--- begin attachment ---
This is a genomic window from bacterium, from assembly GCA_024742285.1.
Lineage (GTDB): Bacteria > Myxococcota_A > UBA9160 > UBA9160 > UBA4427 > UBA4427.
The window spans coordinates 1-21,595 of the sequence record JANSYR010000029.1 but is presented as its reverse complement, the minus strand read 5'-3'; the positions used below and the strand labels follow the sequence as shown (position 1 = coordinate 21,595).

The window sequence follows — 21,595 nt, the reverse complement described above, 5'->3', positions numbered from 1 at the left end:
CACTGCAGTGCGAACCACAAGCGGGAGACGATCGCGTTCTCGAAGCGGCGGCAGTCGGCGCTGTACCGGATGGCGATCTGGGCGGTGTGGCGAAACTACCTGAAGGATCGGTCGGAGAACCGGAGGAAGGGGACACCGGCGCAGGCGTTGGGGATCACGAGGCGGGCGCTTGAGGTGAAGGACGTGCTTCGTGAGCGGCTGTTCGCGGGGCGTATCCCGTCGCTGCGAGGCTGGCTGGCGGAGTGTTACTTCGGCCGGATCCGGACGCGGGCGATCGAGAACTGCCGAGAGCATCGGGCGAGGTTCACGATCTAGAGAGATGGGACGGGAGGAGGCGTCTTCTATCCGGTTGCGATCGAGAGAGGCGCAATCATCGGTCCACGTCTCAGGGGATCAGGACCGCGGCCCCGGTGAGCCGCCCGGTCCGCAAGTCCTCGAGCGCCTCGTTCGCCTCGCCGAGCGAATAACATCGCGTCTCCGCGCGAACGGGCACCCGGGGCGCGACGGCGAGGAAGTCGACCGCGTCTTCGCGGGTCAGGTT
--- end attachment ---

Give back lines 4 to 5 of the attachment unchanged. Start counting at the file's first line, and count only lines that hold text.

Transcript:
The window sequence follows — 21,595 nt, the reverse complement described above, 5'->3', positions numbered from 1 at the left end:
CACTGCAGTGCGAACCACAAGCGGGAGACGATCGCGTTCTCGAAGCGGCGGCAGTCGGCGCTGTACCGGATGGCGATCTGGGCGGTGTGGCGAAACTACCTGAAGGATCGGTCGGAGAACCGGAGGAAGGGGACACCGGCGCAGGCGTTGGGGATCACGAGGCGGGCGCTTGAGGTGAAGGACGTGCTTCGTGAGCGGCTGTTCGCGGGGCGTATCCCGTCGCTGCGAGGCTGGCTGGCGGAGTGTTACTTCGGCCGGATCCGGACGCGGGCGATCGAGAACTGCCGAGAGCATCGGGCGAGGTTCACGATCTAGAGAGATGGGACGGGAGGAGGCGTCTTCTATCCGGTTGCGATCGAGAGAGGCGCAATCATCGGTCCACGTCTCAGGGGATCAGGACCGCGGCCCCGGTGAGCCGCCCGGTCCGCAAGTCCTCGAGCGCCTCGTTCGCCTCGCCGAGCGAATAACATCGCGTCTCCGCGCGAACGGGCACCCGGGGCGCGACGGCGAGGAAGTCGACCGCGTCTTCGCGGGTCAGGTT